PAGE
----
SW: A runner. Okay. Do you have any shows that you watch on Netflix or Hulu or anything?
SW: I very rarely watch TV, but my favorite show is, it’s a show called Transparent.
SW: Terrific. Do you have a favorite book?
EE: That is a great question. Oh, man. Clothing Poverty is a great one as it relates to this topic. If anyone’s interested in learning more about that, that’s a good one.
SW: Okay. Hobby?
EE: Running, canoeing, hiking. I love hiking.
SW: Okay. Do you have a favorite day? If you could say, “Sandy, this is what one of my favorite days would look like.” What would it look like starting in the morning?
EE: Good question. Wake up and have coffee. Get outside for a hike. Have a really nice meal with friends and family while we can all hug each other without having to socially distance.
SW: How can our audience reach you?
EE: I’m happy to email, which is probably the easiest way. My email is eliza @cahootsco.com.
SW: Okay. And if they just want to go on and purchase your clothing, what would they do? They just go to Cahoots?
EE: Yeah. So go to https://www.cahootsco.com/ and check out our membership, sign up. Or if you don’t have a family, follow us on social media for everything fashion. And that would be great. Thank you.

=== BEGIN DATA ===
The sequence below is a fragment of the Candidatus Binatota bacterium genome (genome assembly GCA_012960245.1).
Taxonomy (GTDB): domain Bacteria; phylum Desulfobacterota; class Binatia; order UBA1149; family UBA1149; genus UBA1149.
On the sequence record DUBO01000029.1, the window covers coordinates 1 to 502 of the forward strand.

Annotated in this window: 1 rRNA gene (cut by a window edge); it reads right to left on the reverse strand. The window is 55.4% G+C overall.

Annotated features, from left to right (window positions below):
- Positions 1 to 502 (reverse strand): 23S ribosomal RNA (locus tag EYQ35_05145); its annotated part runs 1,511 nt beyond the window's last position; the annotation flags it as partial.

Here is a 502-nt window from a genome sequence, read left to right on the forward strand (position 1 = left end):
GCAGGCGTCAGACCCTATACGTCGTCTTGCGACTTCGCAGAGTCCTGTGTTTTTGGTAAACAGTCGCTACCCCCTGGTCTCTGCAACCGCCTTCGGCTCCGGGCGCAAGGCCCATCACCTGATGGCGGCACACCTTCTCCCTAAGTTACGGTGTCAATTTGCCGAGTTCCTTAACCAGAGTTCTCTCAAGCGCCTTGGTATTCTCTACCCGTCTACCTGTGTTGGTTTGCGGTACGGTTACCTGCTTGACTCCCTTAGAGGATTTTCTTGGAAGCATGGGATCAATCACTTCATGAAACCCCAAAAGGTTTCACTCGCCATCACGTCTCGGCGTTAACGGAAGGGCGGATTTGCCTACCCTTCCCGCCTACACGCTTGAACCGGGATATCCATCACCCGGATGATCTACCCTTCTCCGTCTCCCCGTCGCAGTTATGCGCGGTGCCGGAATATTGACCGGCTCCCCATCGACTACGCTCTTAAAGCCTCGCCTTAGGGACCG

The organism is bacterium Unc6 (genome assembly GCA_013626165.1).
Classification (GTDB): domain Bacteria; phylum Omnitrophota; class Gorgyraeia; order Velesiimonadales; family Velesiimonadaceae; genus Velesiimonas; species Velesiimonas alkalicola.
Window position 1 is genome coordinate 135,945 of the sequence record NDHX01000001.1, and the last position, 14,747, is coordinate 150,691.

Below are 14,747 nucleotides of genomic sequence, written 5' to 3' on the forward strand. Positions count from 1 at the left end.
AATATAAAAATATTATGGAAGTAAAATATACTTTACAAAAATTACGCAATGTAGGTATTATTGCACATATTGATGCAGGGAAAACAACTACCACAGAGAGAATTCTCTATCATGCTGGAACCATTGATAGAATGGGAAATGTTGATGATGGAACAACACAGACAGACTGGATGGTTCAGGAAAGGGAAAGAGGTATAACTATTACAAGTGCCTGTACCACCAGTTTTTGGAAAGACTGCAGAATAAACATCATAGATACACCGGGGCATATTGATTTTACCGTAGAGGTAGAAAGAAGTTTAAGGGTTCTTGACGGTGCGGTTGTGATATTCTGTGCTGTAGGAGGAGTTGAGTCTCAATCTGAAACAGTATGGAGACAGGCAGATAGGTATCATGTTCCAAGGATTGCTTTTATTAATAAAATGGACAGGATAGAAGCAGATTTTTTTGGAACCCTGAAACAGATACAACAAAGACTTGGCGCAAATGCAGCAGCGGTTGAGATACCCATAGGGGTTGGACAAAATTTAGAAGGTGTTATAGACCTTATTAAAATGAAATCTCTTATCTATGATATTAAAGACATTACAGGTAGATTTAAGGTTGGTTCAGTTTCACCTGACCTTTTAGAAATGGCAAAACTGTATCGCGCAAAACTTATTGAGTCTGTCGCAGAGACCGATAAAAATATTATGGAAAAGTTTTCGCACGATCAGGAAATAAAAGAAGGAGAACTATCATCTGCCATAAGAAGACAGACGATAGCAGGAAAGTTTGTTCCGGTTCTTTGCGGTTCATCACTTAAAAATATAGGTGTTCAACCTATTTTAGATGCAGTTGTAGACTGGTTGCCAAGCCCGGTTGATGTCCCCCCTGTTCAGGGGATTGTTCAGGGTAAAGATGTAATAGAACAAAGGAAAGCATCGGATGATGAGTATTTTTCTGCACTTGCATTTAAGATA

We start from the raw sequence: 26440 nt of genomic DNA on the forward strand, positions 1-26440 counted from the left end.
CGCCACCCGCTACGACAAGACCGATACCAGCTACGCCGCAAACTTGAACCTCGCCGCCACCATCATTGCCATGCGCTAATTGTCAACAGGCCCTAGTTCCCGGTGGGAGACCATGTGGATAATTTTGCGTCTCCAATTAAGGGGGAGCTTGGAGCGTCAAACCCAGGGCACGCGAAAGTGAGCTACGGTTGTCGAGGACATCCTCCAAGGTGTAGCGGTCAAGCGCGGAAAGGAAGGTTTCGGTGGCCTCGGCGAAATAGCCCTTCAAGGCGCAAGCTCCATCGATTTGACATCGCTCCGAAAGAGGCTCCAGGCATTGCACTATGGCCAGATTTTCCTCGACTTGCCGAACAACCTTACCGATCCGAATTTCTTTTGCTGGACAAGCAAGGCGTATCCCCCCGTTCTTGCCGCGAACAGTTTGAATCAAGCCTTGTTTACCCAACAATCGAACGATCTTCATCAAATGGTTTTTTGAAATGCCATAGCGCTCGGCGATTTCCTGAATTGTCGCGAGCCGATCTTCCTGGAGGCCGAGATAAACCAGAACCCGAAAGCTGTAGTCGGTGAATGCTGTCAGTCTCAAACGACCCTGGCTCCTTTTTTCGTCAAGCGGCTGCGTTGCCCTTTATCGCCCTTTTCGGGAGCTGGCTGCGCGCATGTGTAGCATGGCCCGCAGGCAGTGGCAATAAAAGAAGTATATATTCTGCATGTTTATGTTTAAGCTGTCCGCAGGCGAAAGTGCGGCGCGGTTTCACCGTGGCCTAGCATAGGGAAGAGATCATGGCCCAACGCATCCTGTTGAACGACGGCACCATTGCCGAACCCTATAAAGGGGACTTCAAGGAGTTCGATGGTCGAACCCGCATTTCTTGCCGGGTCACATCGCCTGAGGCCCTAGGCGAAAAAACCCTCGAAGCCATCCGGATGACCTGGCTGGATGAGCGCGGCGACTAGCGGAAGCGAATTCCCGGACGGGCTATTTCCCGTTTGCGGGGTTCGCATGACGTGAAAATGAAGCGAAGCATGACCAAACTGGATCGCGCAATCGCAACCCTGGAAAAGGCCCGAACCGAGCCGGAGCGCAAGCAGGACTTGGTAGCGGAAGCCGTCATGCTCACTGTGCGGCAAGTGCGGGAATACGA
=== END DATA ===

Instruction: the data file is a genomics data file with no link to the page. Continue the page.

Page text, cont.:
SW: Of course. All right. Let’s keep it real people. You’ve got to spread the word. I know you love it. Subscribe to the podcast. You want to share specifically this podcast and rate it and like it and all that good stuff. We got to spread the word. It opened my mind to things that I didn’t mean, to not think about it. Sometimes we just go around our business and we forget. Or we’re not aware. But now that we’re aware, we got to do something. So let’s start with the kids. Until next time, toodles.
THIS INTERVIEW IS A COLLABORATION BETWEEN SANDY JOY WESTON and THE FLORENCE BELSKY CHARITABLE FOUNDATION.
SANDY JOY WESTON
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Author of Train Your Head & Your Body Will Follow & My 30-Day Reset Journal